Fury, Usyk set for 'fireworks' in undisputed heavyweight clash

Britain's Tyson Fury (L) and Ukraine's Oleksandr Usyk (R) will fight in Riyadh on Saturday (Yasser al-UMARI)
Britain's Tyson Fury (L) and Ukraine's Oleksandr Usyk (R) will fight in Riyadh on Saturday (Yasser al-UMARI)

Tyson Fury faces Oleksandr Usyk in the first undisputed heavyweight fight for a generation on Saturday with bad blood boiling after a tempestuous clash at the weigh-in.

The two undefeated fighters had previously been respectful in their comments but tempers flared on Friday as Britain's Fury shoved Usyk and swore angrily at the Ukrainian.

It adds extra spice to Saturday's classic encounter at Riyadh's Kingdom Arena, the first undisputed heavyweight bout since 1999 with the winner taking all four major belts.

"We're ready to rock and roll, so fireworks tomorrow night. I'm going knock (him) spark out," fumed Fury.

"I'm coming for his heart, that's what I'm coming for. (Forget) his belts. I'm coming for his heart. He's getting it tomorrow, spark out!"

Earlier this week, Fury's father John headbutted a member of Usyk's entourage and was seen with blood streaming from a cut on his forehead.

The fighters can join the likes of Muhammad Ali and Mike Tyson by becoming undisputed champion, a feat not achieved since Lennox Lewis beat Evander Holyfield in 25 years ago.

With four boxing sanctioning bodies, up from three, the winner will unite Fury's WBC title with the IBF, WBA and WBO belts held by Usyk, and will be recognised as the greatest of this era.

- Too close to call -

The highly-anticipated match has been long in the making. Originally announced for February, it was postponed after Fury suffered a cut in training.

With the hype going into overdrive, there is the potential for anticlimax with some commentators expecting a cagey fight with Fury on the defensive.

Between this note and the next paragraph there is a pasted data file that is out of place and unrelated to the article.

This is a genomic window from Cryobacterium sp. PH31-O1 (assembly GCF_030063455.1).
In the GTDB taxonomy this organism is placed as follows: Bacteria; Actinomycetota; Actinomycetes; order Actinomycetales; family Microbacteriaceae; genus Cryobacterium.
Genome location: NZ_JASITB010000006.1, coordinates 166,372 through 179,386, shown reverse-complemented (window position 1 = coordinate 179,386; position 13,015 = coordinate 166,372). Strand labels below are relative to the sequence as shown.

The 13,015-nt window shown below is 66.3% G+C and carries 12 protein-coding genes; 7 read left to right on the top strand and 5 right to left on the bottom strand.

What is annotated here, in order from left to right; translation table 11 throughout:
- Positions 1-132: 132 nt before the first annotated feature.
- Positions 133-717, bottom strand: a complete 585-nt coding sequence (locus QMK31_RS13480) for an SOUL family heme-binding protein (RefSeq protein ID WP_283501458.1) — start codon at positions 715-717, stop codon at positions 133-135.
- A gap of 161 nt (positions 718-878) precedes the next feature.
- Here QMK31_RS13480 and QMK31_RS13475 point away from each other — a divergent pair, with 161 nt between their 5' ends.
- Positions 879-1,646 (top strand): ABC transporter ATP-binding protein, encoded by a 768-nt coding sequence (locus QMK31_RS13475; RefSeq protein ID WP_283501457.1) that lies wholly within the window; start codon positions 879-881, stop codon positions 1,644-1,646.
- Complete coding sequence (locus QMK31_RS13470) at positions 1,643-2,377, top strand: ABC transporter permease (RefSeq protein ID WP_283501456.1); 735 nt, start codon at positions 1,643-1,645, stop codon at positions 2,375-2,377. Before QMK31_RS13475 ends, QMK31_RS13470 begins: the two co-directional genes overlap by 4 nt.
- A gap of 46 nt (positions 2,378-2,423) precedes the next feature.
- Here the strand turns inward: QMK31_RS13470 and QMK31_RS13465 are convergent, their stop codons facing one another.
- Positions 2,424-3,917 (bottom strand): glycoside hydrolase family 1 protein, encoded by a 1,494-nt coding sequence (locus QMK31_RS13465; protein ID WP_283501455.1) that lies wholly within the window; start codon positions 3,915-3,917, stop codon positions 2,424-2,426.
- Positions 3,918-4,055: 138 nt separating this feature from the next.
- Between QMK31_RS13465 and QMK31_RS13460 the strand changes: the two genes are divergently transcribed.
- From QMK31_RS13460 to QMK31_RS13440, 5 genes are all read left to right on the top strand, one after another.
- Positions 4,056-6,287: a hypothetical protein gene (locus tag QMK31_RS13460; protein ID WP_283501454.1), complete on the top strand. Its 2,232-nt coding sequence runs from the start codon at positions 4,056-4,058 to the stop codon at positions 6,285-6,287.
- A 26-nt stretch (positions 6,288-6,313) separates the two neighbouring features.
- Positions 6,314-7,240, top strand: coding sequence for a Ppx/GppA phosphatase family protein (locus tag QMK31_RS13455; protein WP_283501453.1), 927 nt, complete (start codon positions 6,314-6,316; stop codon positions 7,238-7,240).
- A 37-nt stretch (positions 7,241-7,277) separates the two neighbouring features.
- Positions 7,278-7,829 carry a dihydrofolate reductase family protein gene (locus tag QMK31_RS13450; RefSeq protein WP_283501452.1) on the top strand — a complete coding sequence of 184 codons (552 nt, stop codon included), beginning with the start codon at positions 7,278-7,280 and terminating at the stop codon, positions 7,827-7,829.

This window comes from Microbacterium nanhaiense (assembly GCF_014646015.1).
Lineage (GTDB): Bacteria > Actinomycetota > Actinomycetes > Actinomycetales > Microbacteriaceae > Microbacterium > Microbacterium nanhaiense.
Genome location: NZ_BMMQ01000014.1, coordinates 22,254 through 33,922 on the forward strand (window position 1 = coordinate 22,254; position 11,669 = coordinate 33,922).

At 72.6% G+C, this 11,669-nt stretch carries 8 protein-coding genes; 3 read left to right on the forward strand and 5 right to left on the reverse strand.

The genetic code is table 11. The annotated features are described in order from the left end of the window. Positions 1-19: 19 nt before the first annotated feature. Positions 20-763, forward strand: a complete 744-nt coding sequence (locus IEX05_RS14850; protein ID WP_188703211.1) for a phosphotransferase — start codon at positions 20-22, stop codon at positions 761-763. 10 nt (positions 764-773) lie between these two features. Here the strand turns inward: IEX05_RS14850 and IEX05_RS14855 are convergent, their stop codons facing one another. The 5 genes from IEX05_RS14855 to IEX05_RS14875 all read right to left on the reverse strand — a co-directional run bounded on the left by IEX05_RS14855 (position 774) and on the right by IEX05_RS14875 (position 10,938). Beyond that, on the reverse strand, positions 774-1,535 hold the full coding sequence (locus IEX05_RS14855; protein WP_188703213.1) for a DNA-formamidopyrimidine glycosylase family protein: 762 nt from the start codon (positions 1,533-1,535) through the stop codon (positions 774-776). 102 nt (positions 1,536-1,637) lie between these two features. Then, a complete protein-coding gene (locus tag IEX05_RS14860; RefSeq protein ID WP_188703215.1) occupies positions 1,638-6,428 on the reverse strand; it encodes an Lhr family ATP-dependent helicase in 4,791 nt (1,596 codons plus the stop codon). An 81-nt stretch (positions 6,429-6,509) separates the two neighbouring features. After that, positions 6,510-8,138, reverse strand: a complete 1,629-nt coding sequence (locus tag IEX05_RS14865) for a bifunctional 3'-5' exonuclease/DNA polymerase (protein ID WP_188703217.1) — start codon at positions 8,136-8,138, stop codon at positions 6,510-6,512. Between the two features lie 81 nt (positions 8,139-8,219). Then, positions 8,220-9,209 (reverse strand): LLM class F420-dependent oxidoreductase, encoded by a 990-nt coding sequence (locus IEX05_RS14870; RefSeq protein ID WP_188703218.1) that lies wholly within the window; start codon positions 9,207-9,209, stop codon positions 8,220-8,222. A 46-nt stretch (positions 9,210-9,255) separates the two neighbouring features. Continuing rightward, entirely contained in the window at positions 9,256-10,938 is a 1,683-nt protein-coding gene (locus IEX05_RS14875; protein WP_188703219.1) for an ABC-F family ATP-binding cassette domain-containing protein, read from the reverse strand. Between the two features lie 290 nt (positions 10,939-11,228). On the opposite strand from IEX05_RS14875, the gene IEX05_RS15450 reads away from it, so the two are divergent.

The 6ft 9ins (2.06m) "Gypsy King", who struggled to a split decision against ex-MMA fighter Francis Ngannou in October, has shed excess pounds, weighing in at 262lb, and looks leaner and light on his feet.

Southpaw Usyk, formerly an outstanding amateur and the undisputed cruiserweight champion, gives up six inches in height and seven inches in reach.

But the quick, mobile Ukrainian has triumphed against bigger opponents before, beating the towering Anthony Joshua twice.

Predictions are split over the outcome, with some tipping the rangy, enigmatic Fury and others backing the supreme skills and fitness of Usyk.

Both fighters have impressive records -- Fury is 34-0-1 with 24 knockouts, Usyk 21-0 with 14 KOs -- and engrossing back stories.

Fury, who comes from a line of bare-knuckle boxing Irish Travellers, has bipolar disorder and has battled alcoholism, cocaine abuse, depression and thoughts of suicide, announcing his retirement twice.

The 35-year-old famously upset another champion Ukrainian, Wladimir Klitschko, in 2015 and fought a memorable trilogy against America's Deontay Wilder.

Usyk, 37, who briefly served as a soldier after the Russian invasion, cleaned up as an amateur and won an Olympic gold medal in 2012.

After then turning pro, he was the unified cruiserweight champion within 15 fights and claimed Joshua's belts in just his third outing at heavyweight.